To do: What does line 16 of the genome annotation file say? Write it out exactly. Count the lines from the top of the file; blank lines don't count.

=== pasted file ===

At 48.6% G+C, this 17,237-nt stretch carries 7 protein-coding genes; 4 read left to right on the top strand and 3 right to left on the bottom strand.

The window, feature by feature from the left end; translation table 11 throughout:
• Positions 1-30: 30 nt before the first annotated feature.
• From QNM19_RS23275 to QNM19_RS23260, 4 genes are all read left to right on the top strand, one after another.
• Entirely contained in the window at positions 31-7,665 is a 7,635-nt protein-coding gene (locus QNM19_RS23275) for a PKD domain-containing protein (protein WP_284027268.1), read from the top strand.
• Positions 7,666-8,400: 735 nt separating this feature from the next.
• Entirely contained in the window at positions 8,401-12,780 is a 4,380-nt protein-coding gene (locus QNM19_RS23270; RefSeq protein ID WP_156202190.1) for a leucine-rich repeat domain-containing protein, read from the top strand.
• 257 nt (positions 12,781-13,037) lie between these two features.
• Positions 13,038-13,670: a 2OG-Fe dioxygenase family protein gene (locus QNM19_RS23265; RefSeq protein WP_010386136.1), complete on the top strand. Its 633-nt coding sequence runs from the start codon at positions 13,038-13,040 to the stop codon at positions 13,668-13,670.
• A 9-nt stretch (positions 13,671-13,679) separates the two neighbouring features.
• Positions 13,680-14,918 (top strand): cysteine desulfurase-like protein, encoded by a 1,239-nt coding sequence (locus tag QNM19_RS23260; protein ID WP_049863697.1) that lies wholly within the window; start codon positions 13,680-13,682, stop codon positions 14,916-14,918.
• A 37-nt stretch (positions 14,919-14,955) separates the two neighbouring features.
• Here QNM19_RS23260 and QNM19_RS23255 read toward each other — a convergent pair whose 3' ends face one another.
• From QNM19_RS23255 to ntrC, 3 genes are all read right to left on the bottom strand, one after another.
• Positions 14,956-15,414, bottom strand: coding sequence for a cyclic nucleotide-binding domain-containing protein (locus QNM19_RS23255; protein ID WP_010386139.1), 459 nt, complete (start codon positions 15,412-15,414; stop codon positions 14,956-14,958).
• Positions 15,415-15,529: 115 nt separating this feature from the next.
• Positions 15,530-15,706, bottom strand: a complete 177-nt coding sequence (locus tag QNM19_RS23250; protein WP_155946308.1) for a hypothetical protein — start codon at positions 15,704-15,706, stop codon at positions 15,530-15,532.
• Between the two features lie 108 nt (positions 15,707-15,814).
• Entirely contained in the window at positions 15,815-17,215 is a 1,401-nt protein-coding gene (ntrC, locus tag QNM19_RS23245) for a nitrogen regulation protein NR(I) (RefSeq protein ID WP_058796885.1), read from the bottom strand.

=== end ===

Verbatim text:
• Positions 15,415-15,529: 115 nt separating this feature from the next.